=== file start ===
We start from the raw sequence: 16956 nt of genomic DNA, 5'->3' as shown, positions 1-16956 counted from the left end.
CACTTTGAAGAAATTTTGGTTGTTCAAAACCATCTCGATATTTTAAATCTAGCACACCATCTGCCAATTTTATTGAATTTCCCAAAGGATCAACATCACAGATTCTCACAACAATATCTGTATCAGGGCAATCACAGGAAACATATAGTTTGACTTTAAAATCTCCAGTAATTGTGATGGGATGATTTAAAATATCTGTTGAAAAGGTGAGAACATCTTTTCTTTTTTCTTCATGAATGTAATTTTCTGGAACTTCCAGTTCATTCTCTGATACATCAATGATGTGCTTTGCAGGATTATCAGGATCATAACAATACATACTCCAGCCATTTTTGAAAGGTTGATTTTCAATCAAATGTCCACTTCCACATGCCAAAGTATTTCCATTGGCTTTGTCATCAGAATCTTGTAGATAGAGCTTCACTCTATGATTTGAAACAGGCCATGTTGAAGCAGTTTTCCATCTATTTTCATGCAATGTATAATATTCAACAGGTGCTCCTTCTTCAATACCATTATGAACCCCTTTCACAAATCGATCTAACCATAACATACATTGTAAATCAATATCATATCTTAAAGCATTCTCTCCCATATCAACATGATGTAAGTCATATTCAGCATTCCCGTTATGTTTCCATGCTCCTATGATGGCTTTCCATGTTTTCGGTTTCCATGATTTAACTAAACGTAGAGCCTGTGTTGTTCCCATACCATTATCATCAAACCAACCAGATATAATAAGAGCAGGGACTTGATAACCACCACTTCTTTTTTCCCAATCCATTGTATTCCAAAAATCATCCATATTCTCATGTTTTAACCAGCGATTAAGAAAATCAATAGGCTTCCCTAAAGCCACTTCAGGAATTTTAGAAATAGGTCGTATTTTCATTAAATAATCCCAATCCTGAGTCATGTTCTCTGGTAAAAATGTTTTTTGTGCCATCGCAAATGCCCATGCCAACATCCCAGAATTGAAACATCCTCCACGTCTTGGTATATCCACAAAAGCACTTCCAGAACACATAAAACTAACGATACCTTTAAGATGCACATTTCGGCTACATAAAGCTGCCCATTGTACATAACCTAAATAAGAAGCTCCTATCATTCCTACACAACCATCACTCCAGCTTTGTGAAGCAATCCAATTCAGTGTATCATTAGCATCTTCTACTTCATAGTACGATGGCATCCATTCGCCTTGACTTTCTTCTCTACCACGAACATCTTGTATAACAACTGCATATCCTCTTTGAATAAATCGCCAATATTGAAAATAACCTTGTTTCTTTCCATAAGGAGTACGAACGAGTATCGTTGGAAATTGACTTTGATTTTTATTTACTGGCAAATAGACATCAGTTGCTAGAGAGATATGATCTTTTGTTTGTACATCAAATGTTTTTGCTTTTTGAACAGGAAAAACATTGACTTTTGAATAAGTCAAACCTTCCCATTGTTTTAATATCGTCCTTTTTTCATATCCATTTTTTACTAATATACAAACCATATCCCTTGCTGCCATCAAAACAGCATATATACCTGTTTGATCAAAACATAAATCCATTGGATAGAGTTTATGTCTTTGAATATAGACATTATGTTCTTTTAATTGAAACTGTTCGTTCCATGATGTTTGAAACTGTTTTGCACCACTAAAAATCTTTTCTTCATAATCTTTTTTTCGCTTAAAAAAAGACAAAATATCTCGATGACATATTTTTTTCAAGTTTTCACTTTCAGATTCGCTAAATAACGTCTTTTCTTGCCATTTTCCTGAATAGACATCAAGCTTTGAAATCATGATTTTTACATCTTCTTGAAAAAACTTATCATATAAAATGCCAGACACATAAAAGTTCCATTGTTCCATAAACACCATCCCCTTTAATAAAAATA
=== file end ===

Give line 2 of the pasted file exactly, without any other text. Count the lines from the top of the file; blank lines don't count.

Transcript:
CACTTTGAAGAAATTTTGGTTGTTCAAAACCATCTCGATATTTTAAATCTAGCACACCATCTGCCAATTTTATTGAATTTCCCAAAGGATCAACATCACAGATTCTCACAACAATATCTGTATCAGGGCAATCACAGGAAACATATAGTTTGACTTTAAAATCTCCAGTAATTGTGATGGGATGATTTAAAATATCTGTTGAAAAGGTGAGAACATCTTTTCTTTTTTCTTCATGAATGTAATTTTCTGGAACTTCCAGTTCATTCTCTGATACATCAATGATGTGCTTTGCAGGATTATCAGGATCATAACAATACATACTCCAGCCATTTTTGAAAGGTTGATTTTCAATCAAATGTCCACTTCCACATGCCAAAGTATTTCCATTGGCTTTGTCATCAGAATCTTGTAGATAGAGCTTCACTCTATGATTTGAAACAGGCCATGTTGAAGCAGTTTTCCATCTATTTTCATGCAATGTATAATATTCAACAGGTGCTCCTTCTTCAATACCATTATGAACCCCTTTCACAAATCGATCTAACCATAACATACATTGTAAATCAATATCATATCTTAAAGCATTCTCTCCCATATCAACATGATGTAAGTCATATTCAGCATTCCCGTTATGTTTCCATGCTCCTATGATGGCTTTCCATGTTTTCGGTTTCCATGATTTAACTAAACGTAGAGCCTGTGTTGTTCCCATACCATTATCATCAAACCAACCAGATATAATAAGAGCAGGGACTTGATAACCACCACTTCTTTTTTCCCAATCCATTGTATTCCAAAAATCATCCATATTCTCATGTTTTAACCAGCGATTAAGAAAATCAATAGGCTTCCCTAAAGCCACTTCAGGAATTTTAGAAATAGGTCGTATTTTCATTAAATAATCCCAATCCTGAGTCATGTTCTCTGGTAAAAATGTTTTTTGTGCCATCGCAAATGCCCATGCCAACATCCCAGAATTGAAACATCCTCCACGTCTTGGTATATCCACAAAAGCACTTCCAGAACACATAAAACTAACGATACCTTTAAGATGCACATTTCGGCTACATAAAGCTGCCCATTGTACATAACCTAAATAAGAAGCTCCTATCATTCCTACACAACCATCACTCCAGCTTTGTGAAGCAATCCAATTCAGTGTATCATTAGCATCTTCTACTTCATAGTACGATGGCATCCATTCGCCTTGACTTTCTTCTCTACCACGAACATCTTGTATAACAACTGCATATCCTCTTTGAATAAATCGCCAATATTGAAAATAACCTTGTTTCTTTCCATAAGGAGTACGAACGAGTATCGTTGGAAATTGACTTTGATTTTTATTTACTGGCAAATAGACATCAGTTGCTAGAGAGATATGATCTTTTGTTTGTACATCAAATGTTTTTGCTTTTTGAACAGGAAAAACATTGACTTTTGAATAAGTCAAACCTTCCCATTGTTTTAATATCGTCCTTTTTTCATATCCATTTTTTACTAATATACAAACCATATCCCTTGCTGCCATCAAAACAGCATATATACCTGTTTGATCAAAACATAAATCCATTGGATAGAGTTTATGTCTTTGAATATAGACATTATGTTCTTTTAATTGAAACTGTTCGTTCCATGATGTTTGAAACTGTTTTGCACCACTAAAAATCTTTTCTTCATAATCTTTTTTTCGCTTAAAAAAAGACAAAATATCTCGATGACATATTTTTTTCAAGTTTTCACTTTCAGATTCGCTAAATAACGTCTTTTCTTGCCATTTTCCTGAATAGACATCAAGCTTTGAAATCATGATTTTTACATCTTCTTGAAAAAACTTATCATATAAAATGCCAGACACATAAAAGTTCCATTGTTCCATAAACACCATCCCCTTTAATAAAAATA